“God Loveth a Cheerful Giver” (2 Corinthians 8–13) #BCCSundaySchool2019

 

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Another Paul who modified his ethos by mimicking the rhetoric of a “fool.”

Reading: 2 Corinthians 8–13

Main Topics: (1) Cheerful Giving, (2) Paul’s Fool’s Speech, (3) Thorns in the Flesh

1. Cheerful Giving

In 2 Corinthians 8–9, the Apostle Paul preaches about “cheerful” giving, emphasizing that Christ’s followers should come to the aid of others not through “exhortation” but out of their own choice:

“The point is this: the one who sows sparingly will also reap sparingly, and the one who sows bountifully will also reap bountifully. Each of you must give as you have made up your mind, not reluctantly or under compulsion, for God loves a cheerful giver.” (2 Cor. 9:6–7, NRSV)

Paul emphasizes that giving should result from an “eagerness” to give, not from feelings of guilt or pressure: “For if the eagerness is there, the gift is acceptable according to what one has—not according to what one does not have. I do not mean that there should be relief for others and pressure on you, but it is a question of a fair balance between your present abundance and their need, so that their abundance may be for your need, in order that there may be a fair balance.” (2 Cor. 8:12–14, NRSV)

Paul writes that it is a responsibility of Christians to help those in need, but there is some nuance in this message. There is also a sense I read of anti-materialism. The less you are attached to your own worldly goods, the more cheerfully you will give them up when you see someone with less than you. I am reminded of that Grimm’s fairy tale “The Star Child” or “The Star Money,” about a young girl who gives away all of her worldly possessions to creatures in need, until she finds herself alone and cold in the wilderness. Wikipedia is telling me that the story concludes with the girl becoming rich, with stars falling and turning into gold coins, but I swear I’ve read a version to my kids that insinuated that she dies and receives her reward in the peace of having died in pure selflessness.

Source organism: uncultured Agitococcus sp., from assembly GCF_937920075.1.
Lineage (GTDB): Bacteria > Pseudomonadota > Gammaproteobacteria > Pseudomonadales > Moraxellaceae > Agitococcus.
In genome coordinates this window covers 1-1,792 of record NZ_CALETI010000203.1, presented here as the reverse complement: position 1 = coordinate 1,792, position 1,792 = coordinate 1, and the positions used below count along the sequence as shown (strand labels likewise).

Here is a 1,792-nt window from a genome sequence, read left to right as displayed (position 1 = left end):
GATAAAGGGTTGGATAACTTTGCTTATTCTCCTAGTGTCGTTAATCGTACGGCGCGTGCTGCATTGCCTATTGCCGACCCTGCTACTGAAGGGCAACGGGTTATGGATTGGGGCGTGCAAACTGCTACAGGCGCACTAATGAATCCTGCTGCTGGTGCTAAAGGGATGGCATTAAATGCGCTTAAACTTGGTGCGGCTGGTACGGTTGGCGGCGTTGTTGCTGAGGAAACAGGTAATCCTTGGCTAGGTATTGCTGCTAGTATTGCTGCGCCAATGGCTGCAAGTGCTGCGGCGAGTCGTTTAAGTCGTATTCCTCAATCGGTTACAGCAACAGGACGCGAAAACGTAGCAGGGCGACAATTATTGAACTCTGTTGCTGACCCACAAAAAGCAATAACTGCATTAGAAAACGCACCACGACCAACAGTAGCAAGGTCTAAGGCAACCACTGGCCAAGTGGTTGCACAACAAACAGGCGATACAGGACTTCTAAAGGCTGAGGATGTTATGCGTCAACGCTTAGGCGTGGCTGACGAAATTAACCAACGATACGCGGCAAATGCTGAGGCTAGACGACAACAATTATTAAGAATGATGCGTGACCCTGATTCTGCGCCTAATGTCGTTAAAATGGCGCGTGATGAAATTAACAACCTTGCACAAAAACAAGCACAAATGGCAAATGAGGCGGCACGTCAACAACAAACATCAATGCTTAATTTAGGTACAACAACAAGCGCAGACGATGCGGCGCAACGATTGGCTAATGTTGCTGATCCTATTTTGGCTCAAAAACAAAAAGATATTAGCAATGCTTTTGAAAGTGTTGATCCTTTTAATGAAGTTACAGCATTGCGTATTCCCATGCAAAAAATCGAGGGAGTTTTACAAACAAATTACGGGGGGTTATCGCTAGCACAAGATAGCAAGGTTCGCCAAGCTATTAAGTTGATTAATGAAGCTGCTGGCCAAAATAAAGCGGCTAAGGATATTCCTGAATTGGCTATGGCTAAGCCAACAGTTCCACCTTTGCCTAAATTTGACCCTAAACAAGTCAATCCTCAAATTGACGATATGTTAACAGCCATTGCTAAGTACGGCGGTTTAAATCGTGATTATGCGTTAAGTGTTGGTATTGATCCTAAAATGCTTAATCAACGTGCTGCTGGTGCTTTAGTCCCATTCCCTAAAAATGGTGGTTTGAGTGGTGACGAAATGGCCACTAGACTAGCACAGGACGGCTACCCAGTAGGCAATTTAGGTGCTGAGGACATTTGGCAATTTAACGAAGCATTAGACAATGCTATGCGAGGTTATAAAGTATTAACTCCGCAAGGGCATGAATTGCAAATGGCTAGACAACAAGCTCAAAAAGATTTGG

Heinrich_Vogeler_-_Illustration_Die_SterntalerI’m not sure how the sentiment of “balance” works in this story. Must one be willing to give up all—even the clothes off one’s own back? Or is there a point that keeping one’s coat and watching someone suffer without is justifiable? As a middle-class American white woman who has lived with considerable privileges, I’m not even sure how to share all that I have benefited from in my 37 years. But I imagine that even if I am unsuccessful in fully setting a balance among myself and those around me, I ought to be vigilant in voting for programs and researching methods where better balances could be enforced either federally or otherwise. But perhaps I am misreading Paul?

Discussion Questions:

  • What does it mean to strike a “fair balance” between “your present abundance” and “their need”?
  • What do you make of Paul’s sowing and reaping analogy? What is being sown? What is being reaped? What does this have to do with giving?
  • What does it mean to be a “cheerful giver”?

2. Paul’s Fool’s Speech

I found the following scholarship really helpful as I tried to figure out the rhetoric of Paul’s “Fool’s Speech”:

  • Jan Lambrecht’s “The Fool’s Speech and It’s Context: Paul’s Particular Way of Arguing in 2 Cor 10–13.” Biblica, vol. 82, no. 3, 2001, pp. 305–324.
  • Jeffrey M. Horner’s “Leading Like a Fool: An Evaluation of Paul’s Foolishness in 2 Corinthians 11:16–12:13.” Perichoresis, vol. 16, no. 3, 2018, pp. 29–43.

Lambrecht points out that 2 Cor. 10–13 is organized sort of like a bullseye around the Fool’s Speech. She lays out the organization like this, with an outer circle, a middle circle, and inner circle, and the Fool’s Speech in the dead center:

Moral Exhortation (10:1)
               Authority (10:2–18)
                                Denial of Inferiority (11:5–12)
                                                     The Fool’s Speech (11:22–12:10)
                                Denial of Inferiority (12:11, 18)